In his 13 games with the Mountaineers, Grier has thrown for over 300 yards in 11 of them. His only exceptions came in a loss at Oklahoma State last year (285 yards) and against Texas (50 yards) when he suffered a season-ending finger injury at the end of the first quarter. In the win at K-State on Nov. 11 last season, he completed a 27-of-46 passes for 372 yards with four touchdowns and two interceptions. It was last game of 2017 that he would finish healthy, as his injury against the Longhorns came a week later.
“He was pretty good to begin with, but you see him getting better, and that’s what this game is all about,” said Snyder of Grier and his progression as a quarterback. “I see the improvement in so many different ways. He manages the process and the game as well as most any. He understands the offense extremely well; he knows what to be in and what not to be in. He throws the ball extremely well, all types of balls well.
“He’s the guy that you see him run around quite a bit back there. He did against us last year and got a touchdown (at the end of the first half) that made the difference in the ballgame. He is an excellent scrambler, I guess is what I am saying, and he has the athletic ability to really make people miss. If you cut up all of the scrambles that he has made, it is amazing how he has been able to avoid tackles from some very fine athletes. He’d be a great dodgeball player. He makes people miss quite well and that has freed him up quite well. He got one (two weeks ago), they played Youngstown State, just scrambling and finding an open area and throwing it. Like I said, he got one against us and got in the endzone for the same reason. We should have had him tackled, and we didn’t. He’s a good player.”
Snyder would love for his Wildcats to be able to pressure Grier, but the K-State coach noted that is easier said than done.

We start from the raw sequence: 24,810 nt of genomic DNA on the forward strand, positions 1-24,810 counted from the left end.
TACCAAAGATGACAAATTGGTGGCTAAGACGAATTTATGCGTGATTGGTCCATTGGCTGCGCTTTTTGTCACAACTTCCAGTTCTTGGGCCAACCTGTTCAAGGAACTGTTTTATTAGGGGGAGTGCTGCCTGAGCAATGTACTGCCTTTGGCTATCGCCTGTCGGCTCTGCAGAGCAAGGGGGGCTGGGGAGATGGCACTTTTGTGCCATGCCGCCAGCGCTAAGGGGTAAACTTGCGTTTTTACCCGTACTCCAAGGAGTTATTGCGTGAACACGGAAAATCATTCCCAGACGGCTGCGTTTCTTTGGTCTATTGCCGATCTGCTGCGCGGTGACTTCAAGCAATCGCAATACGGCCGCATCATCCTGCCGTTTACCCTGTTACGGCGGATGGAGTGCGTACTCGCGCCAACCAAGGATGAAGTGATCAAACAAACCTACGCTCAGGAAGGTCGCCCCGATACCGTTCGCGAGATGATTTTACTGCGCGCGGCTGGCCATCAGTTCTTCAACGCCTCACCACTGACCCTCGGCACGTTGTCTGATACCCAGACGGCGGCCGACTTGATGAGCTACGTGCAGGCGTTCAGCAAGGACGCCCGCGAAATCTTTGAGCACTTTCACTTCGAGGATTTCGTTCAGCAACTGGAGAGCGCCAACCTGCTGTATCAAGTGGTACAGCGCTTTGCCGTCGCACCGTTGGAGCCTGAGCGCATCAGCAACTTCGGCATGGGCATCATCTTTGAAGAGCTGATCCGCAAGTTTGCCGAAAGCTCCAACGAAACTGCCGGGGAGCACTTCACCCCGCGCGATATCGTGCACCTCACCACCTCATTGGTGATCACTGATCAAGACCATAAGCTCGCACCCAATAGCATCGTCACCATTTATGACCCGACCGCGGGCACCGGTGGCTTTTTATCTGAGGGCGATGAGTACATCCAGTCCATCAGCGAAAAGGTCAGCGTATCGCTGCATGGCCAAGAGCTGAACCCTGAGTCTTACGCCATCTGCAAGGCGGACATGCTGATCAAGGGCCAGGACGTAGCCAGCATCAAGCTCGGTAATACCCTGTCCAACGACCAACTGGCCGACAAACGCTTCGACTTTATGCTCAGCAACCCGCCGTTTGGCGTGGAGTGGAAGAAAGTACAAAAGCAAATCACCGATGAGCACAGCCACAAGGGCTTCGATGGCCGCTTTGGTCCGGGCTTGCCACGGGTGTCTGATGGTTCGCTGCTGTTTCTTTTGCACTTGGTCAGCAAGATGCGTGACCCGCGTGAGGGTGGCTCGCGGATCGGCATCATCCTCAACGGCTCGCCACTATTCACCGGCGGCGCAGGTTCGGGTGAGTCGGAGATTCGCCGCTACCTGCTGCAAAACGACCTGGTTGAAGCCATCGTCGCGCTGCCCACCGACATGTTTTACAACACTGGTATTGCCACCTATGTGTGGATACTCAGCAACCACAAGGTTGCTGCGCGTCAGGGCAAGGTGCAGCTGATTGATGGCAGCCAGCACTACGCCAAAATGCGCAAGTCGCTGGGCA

“He can go north and south, but when you do (blitz), he’s going east and west,” Snyder said of WVU’s QB. “We don’t have anyone that can catch him from any of our up-front guys. It is a mixed bag, so to speak. It is a tough situation to be in. That, coupled with the fact that we have not been a good four-man pass rush team early, it is not as good as I would like for it to be. Now, that’s defined more so in sacks, which we have a limited number of sacks (two). But there are some pressures that we have been able to put. Wyatt Hubert got another tipped pass last week where he got good pressure, but it doesn’t count as a sack. He got one a week before where he got an interception; that doesn’t show up as a sack. So, I think we pressured the quarterback a little bit more than statistics might indicate.”
As for his own offense, the Wildcats are averaging 177.7 rushing yards and 179.0 passing yards a game. Snyder does like that balance.
“It is having the capacity to have the balance that you would like,” noted Snyder, who will turn 79 in a couple weeks and is the oldest head coach in the FBS ranks. Ohio University’s Frank Solich, who recently turned 74, is the only other one north of 69. “I don’t know when it was, but there was several years back, we were some seven-yard difference between our total pass offense and our total run offense. When I was at the University of Iowa, we had three years in succession where the difference was less than 50 yards between rush and pass. That’s a good place to be, I think, but very hard to achieve.”